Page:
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Elderly farmers determined to keep up the fight

By Gaurav Saini
December 09, 2020 17:19 IST
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“Come home only after we win this fight”.

His son's words to him as as he left his village in Punjab for Delhi ring in Gurdev Singh's ears and give the 71-year-old the strength to carry on with the protest against the new farm laws -- so what if he is still recovering from a knee replacement surgery.

IMAGE: A Bharatiya Kisan Union member at Ghazipur border during the farmers protest against Centres agri-laws, in New Delhi. Photograph: Ravi Choudhary/PTI Photo

The doughty sardar from Nurpur village in Punjab's Jalandhar district is just one of the several elderly people camping at the Singur border for the last 13 days, determined to keep up the fight for a repeal of the Centre's three new farm laws.


It is getting colder by the day and they are hundreds of miles from home but the band of old men, among the many thousands of protesting farmers, mostly from Punjab and Haryana, are not giving up any time soon.

“As far as I can remember, all generations in my family have depended on agriculture for their livelihood. My sons, too, are farmers. I came to fight for the honour of our forefathers and the rights of my children,” Gurdev Singh said, pumping his fists in the air.

He had both his knees replaced just four months ago and can't walk without support but isn't complaining.

“This trouble is nothing compared to the issue we are protesting about. My elder son told me, ‘Come home only after we win this fight', and that is what I plan to do,” the farmer said as two men help him climb down from a trolley.

Gurdev Singh's two friends from Nurpur, Sajjan Singh and Pritam Singh, both in their late 60s, echo his bravura spirit.

Come ill-health, physical discomfort or family occasions, the men keep up the cheer and ensure their physical limitations don't cloud their optimism and their will to win the fight.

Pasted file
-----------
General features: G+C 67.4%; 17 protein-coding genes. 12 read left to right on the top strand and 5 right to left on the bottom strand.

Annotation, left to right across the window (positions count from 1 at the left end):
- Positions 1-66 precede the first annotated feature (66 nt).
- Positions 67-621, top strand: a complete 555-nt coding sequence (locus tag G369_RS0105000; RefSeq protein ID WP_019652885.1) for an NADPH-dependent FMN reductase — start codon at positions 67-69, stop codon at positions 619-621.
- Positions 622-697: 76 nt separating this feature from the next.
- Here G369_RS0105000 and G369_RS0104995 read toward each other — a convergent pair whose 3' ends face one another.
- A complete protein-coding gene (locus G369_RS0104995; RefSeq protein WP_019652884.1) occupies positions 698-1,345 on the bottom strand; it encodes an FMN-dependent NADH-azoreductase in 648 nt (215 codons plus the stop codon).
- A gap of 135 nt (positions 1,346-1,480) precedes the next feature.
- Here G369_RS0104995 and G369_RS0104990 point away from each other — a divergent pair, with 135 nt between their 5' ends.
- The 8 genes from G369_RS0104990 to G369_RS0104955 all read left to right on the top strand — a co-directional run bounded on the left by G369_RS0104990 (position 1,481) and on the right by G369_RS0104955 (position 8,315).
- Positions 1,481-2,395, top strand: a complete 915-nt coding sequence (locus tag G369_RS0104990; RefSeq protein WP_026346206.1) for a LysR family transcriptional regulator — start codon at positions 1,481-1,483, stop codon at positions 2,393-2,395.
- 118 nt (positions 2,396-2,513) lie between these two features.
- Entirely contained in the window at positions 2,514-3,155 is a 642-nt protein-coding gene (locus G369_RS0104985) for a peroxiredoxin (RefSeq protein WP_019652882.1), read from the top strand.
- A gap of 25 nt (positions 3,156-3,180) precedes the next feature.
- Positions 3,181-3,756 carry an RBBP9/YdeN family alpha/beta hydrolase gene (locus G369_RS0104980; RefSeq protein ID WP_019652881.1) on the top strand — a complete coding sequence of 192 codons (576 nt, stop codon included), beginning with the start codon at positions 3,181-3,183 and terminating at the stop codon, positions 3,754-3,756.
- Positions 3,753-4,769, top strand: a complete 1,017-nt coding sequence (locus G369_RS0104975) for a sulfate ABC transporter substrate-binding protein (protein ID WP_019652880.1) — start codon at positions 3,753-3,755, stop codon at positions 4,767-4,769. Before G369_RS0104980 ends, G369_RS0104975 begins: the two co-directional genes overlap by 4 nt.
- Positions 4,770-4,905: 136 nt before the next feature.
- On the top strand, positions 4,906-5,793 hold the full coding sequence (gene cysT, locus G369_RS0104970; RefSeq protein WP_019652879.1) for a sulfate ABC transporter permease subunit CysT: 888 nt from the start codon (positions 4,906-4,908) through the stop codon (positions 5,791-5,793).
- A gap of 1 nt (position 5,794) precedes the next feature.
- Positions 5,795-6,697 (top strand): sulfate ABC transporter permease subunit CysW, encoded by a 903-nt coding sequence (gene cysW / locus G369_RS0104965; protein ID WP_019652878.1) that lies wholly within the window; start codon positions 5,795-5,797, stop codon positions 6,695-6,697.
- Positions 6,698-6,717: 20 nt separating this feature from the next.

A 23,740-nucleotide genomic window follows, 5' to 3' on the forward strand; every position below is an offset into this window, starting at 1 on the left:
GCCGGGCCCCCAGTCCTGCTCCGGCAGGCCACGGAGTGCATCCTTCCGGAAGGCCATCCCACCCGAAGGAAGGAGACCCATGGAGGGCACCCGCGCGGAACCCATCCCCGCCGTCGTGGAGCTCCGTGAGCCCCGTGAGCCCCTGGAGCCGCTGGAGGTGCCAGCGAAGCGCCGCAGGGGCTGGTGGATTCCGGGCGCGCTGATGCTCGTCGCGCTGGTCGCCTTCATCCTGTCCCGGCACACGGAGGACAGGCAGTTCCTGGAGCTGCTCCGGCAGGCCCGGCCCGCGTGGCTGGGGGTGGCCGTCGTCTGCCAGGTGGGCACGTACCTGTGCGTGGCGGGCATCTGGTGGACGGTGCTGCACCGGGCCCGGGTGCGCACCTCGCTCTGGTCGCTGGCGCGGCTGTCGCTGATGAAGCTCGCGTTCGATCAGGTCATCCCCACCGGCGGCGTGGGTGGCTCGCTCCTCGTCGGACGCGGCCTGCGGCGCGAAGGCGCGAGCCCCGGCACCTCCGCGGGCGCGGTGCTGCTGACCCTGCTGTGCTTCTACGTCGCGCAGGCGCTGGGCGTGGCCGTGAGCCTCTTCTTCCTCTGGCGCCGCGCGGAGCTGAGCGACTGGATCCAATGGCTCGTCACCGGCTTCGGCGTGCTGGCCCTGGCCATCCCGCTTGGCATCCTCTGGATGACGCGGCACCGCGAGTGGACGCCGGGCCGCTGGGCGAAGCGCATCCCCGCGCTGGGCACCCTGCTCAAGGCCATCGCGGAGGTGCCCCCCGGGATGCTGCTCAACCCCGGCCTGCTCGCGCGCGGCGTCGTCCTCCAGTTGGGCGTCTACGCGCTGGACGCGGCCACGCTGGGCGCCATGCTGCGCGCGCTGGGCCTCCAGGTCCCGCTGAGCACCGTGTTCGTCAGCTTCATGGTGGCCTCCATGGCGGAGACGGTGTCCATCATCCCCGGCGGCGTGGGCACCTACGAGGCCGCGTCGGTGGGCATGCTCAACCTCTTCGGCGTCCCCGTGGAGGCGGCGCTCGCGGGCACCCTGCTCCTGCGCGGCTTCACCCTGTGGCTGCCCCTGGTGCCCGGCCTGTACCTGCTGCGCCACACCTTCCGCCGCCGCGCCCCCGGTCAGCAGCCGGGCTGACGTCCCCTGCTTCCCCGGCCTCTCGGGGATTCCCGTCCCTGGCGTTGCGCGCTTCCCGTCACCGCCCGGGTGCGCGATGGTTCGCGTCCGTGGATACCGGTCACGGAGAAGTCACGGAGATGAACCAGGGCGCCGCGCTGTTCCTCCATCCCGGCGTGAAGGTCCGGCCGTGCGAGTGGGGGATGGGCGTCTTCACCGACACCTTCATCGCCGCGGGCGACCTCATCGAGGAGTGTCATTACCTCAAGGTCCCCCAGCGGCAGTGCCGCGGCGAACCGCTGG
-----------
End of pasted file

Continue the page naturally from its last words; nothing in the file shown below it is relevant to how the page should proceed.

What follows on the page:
Sajjan Singh has undergone three major surgeries, of the heart and kidney, over the last two years. And Pritam Singh, a retired army personnel, suffers from hypertension and cardiac issues.

Sajjan Singh's daughter-in-law has given birth to a girl back home.

“I want to see her face, but I will not return before the government accepts our demands. This is for the future of my granddaughter. She should know her grandfather fought for the farmer community,” he said.

Pritam Singh's condition has deteriorated over the last two days and a doctor from a medical camp at the Singhu border has been monitoring his condition, the farmers said.

“Our friend fought for the country at the frontiers for years. Now, he is here fighting shoulder-to-shoulder with us,” Joginder Singh, 65, said.

“It is better we die here than return empty handed,” added another friend Daman Singh.

After the meeting between Home Minister Amit Shah and farmers' representatives failed to break the impasse on Tuesday evening, the unions denied to participate in the sixth round of talks with the central government on Wednesday.

The meeting with a select group of 13 leaders followed a four-hour 'Bharat Bandh' observed by farmers and trade unions that affected normal life in some states.

Farmer leaders claim the new farm laws will benefit corporates and end the mandi system and the minimum support price regime. The government has maintained that it is committed to the welfare of farmers and have presented these laws as major reforms for their benefits.

Farmers have been protesting at several borders points into Delhi to push for their demand for 13 days - and counting.

“’This is a now or never moment. The Sikh community is not known for giving up,” Gurdev Singh said.

“We have come here after travelling 400 kilometers, the distance to Parliament is not much,” added Sajjan Singh, rolling his sleeves up.

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